I am not counting on Donnerson either.  Just looking for those LBs that could pass rush or play traditional LB positions if thrown into that type of confusing formation.  I wouldn't count on Burks to consistently rush the passer either, probably like Perry in coverage.  Donnerson only makes this roster if he excels on special teams or we are catastrophically unlucky with injuries in the preseason.

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11 hours ago, DavidatMIZZOU said:

Would Burks and Donnerson fill the athletic requirements for what you would look for?

Yes they are both athletic enough, but no, I don't see them doing much this year. Next year, perhaps.

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From Packers Wire: Article on GB OL and specifically Bryan Bulaga

“He’s doing excellent; he’s way ahead of schedule,” Gutekunst said, via ESPN. “Those are big injuries. He’s fought through those things before, we expect him to do that again. But yeah, we expect him to be a part of our team.”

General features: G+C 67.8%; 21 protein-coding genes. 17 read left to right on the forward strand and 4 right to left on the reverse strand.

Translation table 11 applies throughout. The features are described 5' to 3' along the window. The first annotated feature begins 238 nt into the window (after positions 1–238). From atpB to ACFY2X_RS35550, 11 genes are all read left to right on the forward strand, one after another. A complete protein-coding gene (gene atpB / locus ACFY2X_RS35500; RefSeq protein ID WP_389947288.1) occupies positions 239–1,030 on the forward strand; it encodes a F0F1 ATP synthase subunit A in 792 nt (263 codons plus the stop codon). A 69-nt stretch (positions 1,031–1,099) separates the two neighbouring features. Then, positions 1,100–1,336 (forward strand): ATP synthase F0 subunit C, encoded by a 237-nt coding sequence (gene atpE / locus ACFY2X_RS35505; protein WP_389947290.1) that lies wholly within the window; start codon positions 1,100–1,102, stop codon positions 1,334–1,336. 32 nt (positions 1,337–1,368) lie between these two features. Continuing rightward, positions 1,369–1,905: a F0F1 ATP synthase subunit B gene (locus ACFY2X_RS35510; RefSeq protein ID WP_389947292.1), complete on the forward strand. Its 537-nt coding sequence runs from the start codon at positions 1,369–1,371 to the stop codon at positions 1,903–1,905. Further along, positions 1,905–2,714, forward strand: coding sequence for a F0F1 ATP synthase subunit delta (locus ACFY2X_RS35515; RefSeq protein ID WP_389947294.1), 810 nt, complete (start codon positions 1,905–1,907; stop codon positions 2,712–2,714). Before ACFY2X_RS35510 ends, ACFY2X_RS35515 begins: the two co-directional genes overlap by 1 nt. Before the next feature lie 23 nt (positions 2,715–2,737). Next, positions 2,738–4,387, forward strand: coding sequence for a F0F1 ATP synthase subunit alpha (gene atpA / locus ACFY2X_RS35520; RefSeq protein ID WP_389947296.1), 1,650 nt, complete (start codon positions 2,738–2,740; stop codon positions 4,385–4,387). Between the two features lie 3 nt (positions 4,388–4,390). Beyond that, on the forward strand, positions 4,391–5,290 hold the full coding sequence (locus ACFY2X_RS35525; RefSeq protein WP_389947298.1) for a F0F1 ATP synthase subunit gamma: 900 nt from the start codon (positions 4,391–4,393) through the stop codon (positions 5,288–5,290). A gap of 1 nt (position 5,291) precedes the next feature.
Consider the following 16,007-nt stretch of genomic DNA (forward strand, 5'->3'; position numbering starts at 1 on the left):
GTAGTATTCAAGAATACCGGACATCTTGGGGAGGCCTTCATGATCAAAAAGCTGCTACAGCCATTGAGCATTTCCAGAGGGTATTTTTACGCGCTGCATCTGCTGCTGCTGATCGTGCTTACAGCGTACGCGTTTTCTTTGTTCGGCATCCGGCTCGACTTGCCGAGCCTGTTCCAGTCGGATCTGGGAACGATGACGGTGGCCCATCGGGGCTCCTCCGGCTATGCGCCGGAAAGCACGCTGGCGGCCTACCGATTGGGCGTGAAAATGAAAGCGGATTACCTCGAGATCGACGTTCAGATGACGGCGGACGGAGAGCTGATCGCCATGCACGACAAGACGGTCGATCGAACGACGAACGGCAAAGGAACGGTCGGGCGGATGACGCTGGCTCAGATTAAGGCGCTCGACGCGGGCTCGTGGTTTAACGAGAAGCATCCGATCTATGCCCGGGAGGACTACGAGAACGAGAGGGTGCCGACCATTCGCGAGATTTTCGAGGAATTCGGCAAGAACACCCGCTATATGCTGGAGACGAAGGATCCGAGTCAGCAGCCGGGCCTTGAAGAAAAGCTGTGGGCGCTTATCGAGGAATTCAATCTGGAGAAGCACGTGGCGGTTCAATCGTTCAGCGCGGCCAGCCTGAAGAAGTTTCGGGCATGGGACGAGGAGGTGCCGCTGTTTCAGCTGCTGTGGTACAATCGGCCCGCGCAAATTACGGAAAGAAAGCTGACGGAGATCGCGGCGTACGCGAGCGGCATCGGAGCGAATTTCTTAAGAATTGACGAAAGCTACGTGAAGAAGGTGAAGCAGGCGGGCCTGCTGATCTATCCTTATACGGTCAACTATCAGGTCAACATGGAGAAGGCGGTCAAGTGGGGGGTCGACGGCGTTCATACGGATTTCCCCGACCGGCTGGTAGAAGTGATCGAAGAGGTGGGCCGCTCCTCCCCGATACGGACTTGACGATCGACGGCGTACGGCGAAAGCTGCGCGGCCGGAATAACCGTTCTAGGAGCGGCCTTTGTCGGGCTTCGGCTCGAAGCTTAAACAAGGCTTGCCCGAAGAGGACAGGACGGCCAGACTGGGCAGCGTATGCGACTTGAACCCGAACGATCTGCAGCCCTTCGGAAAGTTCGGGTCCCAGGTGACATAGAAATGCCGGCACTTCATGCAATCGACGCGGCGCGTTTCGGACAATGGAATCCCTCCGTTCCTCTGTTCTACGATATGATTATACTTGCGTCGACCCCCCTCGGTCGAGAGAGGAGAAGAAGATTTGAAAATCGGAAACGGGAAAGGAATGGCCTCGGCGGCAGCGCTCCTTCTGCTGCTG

https://packerswire.usatoday.com/2018/07/13/bryan-bulaga-holds-key-to-packers-having-top-offensive-line/

https://www.profootballfocus.com/news/pro-nfl-offensive-line-rankings-all-32-teams-units-entering-2018

Pro Football Focus recently ranked the NFL’s 32 offensive lines. The Packers came in at No. 9, a ranking based heavily on Green Bay having two talented and reliable offensive tackles bookending the group.

“What the Packers have – when healthy – that few in the NFL can boast are a pair of bookend tackles that you feel comfortable putting on an island snap after snap,” PFF’s Mike Renner. “No chips or slides necessary, David Bakhtiari and Bryan Bulaga are as good as it gets in pass protection. Bakhtiari was the highest-graded left tackle in pass protection this past season (90.5) while Bulaga earned the highest pass protection grade of any right tackle his last healthy season in 2016 (89.3).”